How To Get Dumped… The Right Way

When a relationship fails, it’s only natural to seek answers to your hearts’ most pressing questions. Will we still be friends? Is there a possibility we’ll get back together? Who gets to keep the living room furniture? But once we the dust settles around our basic breakup Q&A, we find ourselves left with even more daunting questions like: Who am I now? What was my role in the breakdown of my relationship? And are my relationship expectations unrealistic?

It’s not uncommon for recent singles to spend so much time harboring on the logistics of their failed courtship that they forget to fully recon with the emotions of the loss, distracting themselves with hoe-tations and rebounds to mask the smell of their rotted autonomy, only to end up dragging emotional corpses from relationship to relationship. Society teaches us to bypass the pain of our failed relationships but stops short of showing us how to extract our lessons from the discomfort. A breakup should be a time of rediscovery and restoration, and if done properly, a time of reclaiming one’s identity. How we end one relationship often foreshadows the energy we carry into the next. It’s not just about breaking bonds, it’s about doing so in a way that doesn’t hinder our ability to create them in the future. So if you find yourself on the wrong side of a “We need to talk” text, this four-step breakup breakdown will help you get dumped the right way.

Step 1: Acceptance

The first step in any journey is often the hardest to take, and when it comes to a breakup, accepting the end is often easier said than done. It’s common for the unsuspecting party to struggle with accepting that a split has occurred at all, choosing instead to avoid reality in exchange for a made for TV fantasy riddled with second chances, dramatic wedding proposals and happily ever afters. The truth is sometimes the end is just the end and that’s where acceptance steps in.

Acceptance occurs when we can acknowledge the unfavorable outcome of a situation without reliving the emotion of the experience. Accepting a loss of love can be overwhelming, but denying it is how we find ourselves dealing with old emotions in new relationships years down the road. We are not emotional garbage disposals, we don’t dump our unrequited love down the drain, hit a switch and watch it turn into compost for our next relationship. We carry it with us like an extra appendage, hiding it to keep from plain sight, hoping future lovers will be understanding enough to overlook its intrusion. We owe healing to ourselves and to those who may take part in our future and are undeserving of becoming our collateral damage. If the breakdown of a relationship presents us with a turning point, acceptance is the first step in the right direction.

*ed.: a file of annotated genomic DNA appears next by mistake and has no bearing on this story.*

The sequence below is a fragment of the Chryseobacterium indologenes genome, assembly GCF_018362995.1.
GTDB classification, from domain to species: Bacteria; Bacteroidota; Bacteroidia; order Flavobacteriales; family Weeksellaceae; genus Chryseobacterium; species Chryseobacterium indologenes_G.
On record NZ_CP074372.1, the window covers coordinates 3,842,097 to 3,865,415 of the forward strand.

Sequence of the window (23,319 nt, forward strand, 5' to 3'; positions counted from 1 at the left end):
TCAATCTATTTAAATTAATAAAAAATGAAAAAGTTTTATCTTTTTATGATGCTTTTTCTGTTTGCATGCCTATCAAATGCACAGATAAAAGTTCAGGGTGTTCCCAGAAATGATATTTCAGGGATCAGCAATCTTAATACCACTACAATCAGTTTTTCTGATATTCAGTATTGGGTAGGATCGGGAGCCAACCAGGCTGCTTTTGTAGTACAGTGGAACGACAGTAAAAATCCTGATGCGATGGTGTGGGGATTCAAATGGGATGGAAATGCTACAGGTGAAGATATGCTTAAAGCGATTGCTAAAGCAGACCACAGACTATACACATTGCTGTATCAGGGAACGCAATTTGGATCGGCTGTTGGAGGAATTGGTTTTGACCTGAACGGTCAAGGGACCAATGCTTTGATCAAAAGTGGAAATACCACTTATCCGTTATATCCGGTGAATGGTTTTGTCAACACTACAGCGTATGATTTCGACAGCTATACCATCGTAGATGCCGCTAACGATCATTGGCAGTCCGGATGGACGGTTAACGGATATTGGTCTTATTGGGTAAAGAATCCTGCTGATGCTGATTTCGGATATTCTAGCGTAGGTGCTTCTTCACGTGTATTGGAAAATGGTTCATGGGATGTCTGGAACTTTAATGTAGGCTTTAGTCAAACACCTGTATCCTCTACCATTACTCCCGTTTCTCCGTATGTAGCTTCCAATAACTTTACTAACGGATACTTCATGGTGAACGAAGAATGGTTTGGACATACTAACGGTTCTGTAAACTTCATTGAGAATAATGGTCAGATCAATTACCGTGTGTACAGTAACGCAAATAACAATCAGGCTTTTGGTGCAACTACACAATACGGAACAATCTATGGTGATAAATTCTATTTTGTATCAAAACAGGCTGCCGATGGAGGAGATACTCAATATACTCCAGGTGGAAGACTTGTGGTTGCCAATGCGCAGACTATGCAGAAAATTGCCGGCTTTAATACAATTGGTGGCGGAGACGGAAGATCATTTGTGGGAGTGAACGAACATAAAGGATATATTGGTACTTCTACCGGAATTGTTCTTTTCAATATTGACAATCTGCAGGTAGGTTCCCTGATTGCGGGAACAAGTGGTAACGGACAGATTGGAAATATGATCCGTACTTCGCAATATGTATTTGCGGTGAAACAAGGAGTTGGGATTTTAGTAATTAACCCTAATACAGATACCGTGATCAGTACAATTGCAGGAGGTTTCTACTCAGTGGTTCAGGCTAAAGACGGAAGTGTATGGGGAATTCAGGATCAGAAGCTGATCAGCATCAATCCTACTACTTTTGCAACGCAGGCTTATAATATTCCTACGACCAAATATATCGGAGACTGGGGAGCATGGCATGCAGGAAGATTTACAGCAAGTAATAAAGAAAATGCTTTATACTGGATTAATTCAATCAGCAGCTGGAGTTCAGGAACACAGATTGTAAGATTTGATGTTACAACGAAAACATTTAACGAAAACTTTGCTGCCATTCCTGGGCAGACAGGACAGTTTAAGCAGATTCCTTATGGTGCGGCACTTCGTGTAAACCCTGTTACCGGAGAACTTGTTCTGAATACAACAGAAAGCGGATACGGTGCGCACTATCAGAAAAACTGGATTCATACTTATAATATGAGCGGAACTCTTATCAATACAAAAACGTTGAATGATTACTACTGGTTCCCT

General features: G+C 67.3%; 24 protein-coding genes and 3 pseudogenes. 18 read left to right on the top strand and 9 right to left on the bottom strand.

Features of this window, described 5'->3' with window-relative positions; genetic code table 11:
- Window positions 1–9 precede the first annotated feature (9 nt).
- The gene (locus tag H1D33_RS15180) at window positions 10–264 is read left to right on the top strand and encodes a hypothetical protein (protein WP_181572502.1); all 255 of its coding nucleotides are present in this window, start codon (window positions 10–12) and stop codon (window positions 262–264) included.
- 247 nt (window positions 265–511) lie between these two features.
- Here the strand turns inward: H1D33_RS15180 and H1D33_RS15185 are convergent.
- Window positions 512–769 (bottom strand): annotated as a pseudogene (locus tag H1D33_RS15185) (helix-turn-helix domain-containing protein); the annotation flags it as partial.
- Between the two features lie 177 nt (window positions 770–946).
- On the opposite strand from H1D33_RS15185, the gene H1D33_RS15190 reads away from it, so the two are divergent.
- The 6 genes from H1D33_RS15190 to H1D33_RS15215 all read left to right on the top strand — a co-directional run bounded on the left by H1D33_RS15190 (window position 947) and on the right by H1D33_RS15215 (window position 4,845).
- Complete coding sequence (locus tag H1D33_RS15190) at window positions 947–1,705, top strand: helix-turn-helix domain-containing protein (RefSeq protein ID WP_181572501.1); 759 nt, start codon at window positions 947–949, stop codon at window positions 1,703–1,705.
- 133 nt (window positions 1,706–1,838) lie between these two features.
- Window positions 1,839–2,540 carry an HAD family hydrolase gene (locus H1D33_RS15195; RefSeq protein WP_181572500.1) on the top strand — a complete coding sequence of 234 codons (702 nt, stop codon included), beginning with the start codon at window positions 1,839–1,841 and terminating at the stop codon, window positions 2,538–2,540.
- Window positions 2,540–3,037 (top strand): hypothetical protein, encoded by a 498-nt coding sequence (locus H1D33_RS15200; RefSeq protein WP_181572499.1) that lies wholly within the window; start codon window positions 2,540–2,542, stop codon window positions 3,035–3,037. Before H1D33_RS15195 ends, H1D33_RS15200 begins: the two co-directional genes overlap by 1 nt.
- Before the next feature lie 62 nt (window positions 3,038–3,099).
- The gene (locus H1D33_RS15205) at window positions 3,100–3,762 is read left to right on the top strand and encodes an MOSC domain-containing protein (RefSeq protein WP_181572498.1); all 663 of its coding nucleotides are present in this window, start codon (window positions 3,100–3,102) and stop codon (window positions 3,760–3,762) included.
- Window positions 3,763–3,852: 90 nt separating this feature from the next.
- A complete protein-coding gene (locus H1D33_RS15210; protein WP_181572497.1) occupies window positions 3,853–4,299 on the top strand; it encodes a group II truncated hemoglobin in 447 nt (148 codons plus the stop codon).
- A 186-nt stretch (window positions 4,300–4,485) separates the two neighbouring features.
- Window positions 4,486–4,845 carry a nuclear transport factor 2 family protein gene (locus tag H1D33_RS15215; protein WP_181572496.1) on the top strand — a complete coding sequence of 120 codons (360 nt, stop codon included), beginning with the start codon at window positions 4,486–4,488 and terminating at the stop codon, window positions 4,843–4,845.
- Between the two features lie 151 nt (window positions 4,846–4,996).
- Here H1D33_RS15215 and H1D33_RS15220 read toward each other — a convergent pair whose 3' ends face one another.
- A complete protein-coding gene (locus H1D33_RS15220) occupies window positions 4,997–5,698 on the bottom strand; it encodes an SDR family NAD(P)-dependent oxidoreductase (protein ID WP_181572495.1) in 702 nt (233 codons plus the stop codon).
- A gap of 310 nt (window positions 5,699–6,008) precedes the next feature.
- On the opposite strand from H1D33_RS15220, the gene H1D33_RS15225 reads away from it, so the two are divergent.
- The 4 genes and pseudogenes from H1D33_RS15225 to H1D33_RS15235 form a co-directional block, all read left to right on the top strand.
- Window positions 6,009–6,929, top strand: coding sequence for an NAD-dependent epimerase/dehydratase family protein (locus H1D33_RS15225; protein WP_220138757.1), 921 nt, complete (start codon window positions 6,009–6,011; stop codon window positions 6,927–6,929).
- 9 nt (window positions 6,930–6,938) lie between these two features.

Accepting the end of a relationship is crucial, but accepting who we are as a result of the relationship is even more important. We adapt to the environment of every relationship we engage in as adults, whether they be platonic friendships, work relationships, or intimate partnerships. A healthy relationship doesn’t require you to forgo being yourself in order to be more a part of her unit, but it does ask that you make provisions and compromises in various areas for the sake of the pair. This might mean Saturday’s aren’t reserved for Ladies’ Night anymore and maybe you cut back on late night ice cream binges set to the tune of Golden Girl’s re-runs. It might mean less involvement in activities you’d previously devoted ample free time to or it might mean adopting a lifestyle change. These very real changes don’t dissipate at the first hint of a breakup, which means you have to reshape yourself apart from the relationship you molded yourself to fit into, a process that first requires accepting that the old you is no more. It’s natural to wish you could go back to the person you were before your relationship began, but time doesn’t work in reverse and neither do our experiences. If nothing else, acceptance means learning to make room for the new you.

Step 2: Mourn The Loss